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How Long Does Suboxone Withdrawal Last?

by
author image Seana Rossi
Seana Rossi is a research associate from Toronto who has been publishing and editing scientific abstracts and manuscripts since 2003. Her work has appeared in publications such as "The Society for Neuroscience," "The Canadian Psychological Association" and "The Journal of Surgical Oncology." Rossi obtained a Master of Science in neuroscience from York University.
How Long Does Suboxone Withdrawal Last?
Suboxone, an addiction treatment, can become an addiction itself. Photo Credit flying high image by forca from <a href="http://www.fotolia.com">Fotolia.com</a>

Suboxone, also known as buprenorphine, is a drug used to treat opioid addiction. Suboxone is known as an opioid agonist/antagonist that works to prevent withdrawal symptoms when an individual stops taking opioid drugs by inducing similar effects, notes MedlinePlus. Due to the fact that Suboxone produces similar effects to opioids, and although it is prescribed to negate the onset of withdrawal effects of stopping an opioid addiction, if it is stopped, it can also have its own withdrawal symptoms.

History

This semi-synthetic opiate was originally marketed as a pain reliever in the 1980s, according to Opioids.com. Suboxone is a brand name for buprenorphine and it actually contains buprenorphine and naloxone. The FDA approved Suboxone in October of 2002 for use as a high-dose sublingual pill to treat opioid addiction, notes the Rapid Drug Detox website. More recently, buprenorphine has been introduced in Europe in the form of a transdermal patch to treat chronic pain.

Use in Addictions

Suboxone is used to treat addiction to opiates drugs that include morphine, heroin, fentanyl, oxycodone, hydrocodone and oxymorphone. This type of drug addiction treatment is called replacement therapy or maintenance therapy because another drug is being used to control the addiction.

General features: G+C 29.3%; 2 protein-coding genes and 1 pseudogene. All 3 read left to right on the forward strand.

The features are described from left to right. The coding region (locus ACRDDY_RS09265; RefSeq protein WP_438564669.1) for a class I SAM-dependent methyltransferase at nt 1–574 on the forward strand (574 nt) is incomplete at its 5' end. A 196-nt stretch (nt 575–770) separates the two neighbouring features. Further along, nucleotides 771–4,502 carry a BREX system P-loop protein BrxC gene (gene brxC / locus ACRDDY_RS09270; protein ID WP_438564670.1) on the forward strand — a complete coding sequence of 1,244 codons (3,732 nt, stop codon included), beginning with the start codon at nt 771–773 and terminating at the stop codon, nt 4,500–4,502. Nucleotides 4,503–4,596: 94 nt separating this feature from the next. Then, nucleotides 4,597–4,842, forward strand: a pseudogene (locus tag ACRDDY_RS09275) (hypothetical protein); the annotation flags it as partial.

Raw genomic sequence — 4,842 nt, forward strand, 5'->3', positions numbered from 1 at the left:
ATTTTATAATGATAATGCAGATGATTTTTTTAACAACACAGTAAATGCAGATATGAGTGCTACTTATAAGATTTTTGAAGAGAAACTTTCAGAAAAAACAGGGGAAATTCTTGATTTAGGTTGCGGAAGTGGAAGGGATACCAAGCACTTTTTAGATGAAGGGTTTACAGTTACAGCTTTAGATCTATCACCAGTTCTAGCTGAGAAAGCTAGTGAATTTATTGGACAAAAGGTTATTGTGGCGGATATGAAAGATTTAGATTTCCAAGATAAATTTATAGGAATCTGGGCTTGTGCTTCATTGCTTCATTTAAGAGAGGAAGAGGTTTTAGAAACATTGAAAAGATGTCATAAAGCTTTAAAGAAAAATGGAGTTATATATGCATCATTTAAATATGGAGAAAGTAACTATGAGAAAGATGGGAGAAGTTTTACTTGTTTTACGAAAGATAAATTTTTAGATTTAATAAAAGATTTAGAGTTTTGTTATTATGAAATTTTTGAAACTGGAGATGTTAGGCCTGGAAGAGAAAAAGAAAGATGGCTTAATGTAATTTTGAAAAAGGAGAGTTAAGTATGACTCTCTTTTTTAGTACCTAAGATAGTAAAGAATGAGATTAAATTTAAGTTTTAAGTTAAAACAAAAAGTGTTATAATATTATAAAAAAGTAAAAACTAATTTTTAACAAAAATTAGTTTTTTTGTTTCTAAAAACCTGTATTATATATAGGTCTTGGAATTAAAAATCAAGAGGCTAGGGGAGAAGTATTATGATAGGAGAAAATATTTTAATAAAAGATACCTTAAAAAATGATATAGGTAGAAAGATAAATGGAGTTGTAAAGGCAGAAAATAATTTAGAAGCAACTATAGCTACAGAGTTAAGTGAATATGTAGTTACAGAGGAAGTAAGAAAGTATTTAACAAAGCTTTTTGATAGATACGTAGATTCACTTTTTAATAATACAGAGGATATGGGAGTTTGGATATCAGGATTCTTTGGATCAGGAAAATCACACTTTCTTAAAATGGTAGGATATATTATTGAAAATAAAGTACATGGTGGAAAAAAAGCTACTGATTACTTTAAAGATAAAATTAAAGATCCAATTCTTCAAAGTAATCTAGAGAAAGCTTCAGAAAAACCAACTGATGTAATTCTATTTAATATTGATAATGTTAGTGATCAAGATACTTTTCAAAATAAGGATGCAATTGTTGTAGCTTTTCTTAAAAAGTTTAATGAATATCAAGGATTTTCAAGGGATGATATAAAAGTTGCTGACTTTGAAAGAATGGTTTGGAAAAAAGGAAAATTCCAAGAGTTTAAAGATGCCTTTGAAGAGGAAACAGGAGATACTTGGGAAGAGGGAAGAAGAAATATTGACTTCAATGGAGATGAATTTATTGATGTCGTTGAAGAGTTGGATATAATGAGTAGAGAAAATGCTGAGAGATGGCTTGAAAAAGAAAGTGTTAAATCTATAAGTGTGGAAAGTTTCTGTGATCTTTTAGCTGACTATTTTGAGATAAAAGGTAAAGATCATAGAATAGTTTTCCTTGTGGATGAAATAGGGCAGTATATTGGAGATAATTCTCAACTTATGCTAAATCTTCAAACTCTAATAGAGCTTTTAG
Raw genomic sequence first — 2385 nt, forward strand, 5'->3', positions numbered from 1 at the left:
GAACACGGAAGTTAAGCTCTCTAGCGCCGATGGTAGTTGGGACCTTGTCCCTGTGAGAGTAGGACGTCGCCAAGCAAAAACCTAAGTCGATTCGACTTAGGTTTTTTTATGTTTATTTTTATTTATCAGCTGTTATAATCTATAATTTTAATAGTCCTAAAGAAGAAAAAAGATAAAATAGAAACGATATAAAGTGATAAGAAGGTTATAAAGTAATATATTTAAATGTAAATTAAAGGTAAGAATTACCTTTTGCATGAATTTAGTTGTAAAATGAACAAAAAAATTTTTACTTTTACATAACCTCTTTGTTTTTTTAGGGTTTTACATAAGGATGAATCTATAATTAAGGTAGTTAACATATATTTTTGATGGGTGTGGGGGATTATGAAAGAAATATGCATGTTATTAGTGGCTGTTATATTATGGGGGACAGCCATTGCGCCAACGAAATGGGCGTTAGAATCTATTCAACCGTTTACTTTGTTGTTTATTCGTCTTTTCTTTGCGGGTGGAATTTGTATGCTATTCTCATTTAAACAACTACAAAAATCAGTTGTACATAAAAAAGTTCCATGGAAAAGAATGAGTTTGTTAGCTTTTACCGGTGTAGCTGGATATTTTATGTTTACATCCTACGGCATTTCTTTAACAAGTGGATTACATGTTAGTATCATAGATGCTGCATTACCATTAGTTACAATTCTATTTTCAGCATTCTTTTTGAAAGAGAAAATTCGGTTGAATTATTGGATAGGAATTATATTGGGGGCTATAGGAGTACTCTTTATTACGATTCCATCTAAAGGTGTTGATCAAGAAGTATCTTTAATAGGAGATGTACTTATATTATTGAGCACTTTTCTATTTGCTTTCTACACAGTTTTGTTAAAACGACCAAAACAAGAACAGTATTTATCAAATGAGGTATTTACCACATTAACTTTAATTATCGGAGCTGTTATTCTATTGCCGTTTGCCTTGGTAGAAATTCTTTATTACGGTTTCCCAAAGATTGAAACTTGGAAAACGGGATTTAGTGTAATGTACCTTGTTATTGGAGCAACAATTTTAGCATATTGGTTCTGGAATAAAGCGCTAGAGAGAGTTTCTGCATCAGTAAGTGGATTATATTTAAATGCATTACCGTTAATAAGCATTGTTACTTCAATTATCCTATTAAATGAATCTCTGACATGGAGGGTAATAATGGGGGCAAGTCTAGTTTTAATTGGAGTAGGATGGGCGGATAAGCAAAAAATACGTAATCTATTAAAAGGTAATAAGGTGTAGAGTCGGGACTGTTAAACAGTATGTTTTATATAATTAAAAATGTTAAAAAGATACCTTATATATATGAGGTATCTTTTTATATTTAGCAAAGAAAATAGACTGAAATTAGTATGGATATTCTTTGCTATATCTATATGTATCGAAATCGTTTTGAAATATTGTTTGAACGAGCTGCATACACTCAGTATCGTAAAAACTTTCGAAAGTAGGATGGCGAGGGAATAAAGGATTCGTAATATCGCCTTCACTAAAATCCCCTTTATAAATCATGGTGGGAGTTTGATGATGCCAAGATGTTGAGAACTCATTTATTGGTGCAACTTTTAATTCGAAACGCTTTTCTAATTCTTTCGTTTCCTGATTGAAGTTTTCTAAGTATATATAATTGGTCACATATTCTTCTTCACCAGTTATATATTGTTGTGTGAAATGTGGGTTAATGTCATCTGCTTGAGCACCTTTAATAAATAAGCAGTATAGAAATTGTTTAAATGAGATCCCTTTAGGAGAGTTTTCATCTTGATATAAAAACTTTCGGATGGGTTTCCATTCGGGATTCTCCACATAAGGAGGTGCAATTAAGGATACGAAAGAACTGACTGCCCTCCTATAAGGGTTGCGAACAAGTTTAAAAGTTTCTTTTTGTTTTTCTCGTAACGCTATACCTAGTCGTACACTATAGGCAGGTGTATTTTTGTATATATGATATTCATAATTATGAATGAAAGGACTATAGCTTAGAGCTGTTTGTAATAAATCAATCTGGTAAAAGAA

Drug Administration

Most commonly, Suboxone is taken as a sublingual tablet, which dissolves under the tongue, notes MedlinePlus. These tablets are normally taken once a day and at the same time every day. Dosing is normally increased or decreased until the medication works properly for the individual. This is accomplished under the supervision of a doctor.

How it Works

The agonist aspect of Suboxone exerts its effects on the brain and nervous system by attaching to opioid receptors, just like the other opioid drugs do. Suboxone has a very high affinity for the opioid receptor. The antagonist action has no effect unless an opioid is injected, at which point it blocks its action, notes the Rapid Drug Detox website.

Withdrawal

Like the other opioid drugs, Suboxone can cause addiction and tolerance often becomes a problem with daily use. Approximately three days after stopping this medication, individuals are typically very sick as the suffering from withdrawal sets in, notes the Rapid Drug Detox website. Withdrawal symptoms can include severe anxiety and depression, fever and sweating, muscle cramps, sleep problems, diarrhea, upset stomach and abdominal pain, convulsions and dehydration.

Timing

The period of withdrawal for Suboxone users varies in length depending on several factors including the pattern of typical use and individual differences. Under the supervision of a physician, Suboxone can be tapered down gradually in order to offset the withdrawal effects as much as possible. However, there is still a period of withdrawal, even with the gentlest tapering. The most severe withdrawal symptoms occur during the first week after discontinuing use and gradually decrease over the following 2 to 5 weeks.

Considerations

Suboxone should not be discontinued unless it is under the supervision of a physician due to the withdrawal symptoms that can quickly result. A doctor will be able to decide when and how Suboxone should be stopped.

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